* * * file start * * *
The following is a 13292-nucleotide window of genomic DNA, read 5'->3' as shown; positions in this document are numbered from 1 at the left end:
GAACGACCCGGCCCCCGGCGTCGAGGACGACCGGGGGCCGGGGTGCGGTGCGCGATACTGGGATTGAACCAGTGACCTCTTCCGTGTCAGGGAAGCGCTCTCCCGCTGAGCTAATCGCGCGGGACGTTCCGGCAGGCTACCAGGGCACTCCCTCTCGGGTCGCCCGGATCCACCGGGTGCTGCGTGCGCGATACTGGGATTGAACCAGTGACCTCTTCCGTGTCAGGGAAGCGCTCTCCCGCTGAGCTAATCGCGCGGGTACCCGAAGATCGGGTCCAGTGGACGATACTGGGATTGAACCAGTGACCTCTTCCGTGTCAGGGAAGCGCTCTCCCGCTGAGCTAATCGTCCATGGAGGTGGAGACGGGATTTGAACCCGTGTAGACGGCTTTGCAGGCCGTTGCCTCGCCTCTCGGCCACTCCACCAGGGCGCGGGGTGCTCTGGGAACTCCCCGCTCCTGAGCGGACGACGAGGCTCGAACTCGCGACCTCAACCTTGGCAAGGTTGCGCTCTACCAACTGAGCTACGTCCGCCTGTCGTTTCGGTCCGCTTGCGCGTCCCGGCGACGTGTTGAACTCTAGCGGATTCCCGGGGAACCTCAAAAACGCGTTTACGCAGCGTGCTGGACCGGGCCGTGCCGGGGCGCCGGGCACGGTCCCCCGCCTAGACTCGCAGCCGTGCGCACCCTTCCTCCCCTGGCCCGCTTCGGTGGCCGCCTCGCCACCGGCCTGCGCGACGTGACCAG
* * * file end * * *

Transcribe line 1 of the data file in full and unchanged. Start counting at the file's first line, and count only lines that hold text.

The following is a 13292-nucleotide window of genomic DNA, read 5'->3' as shown; positions in this document are numbered from 1 at the left end: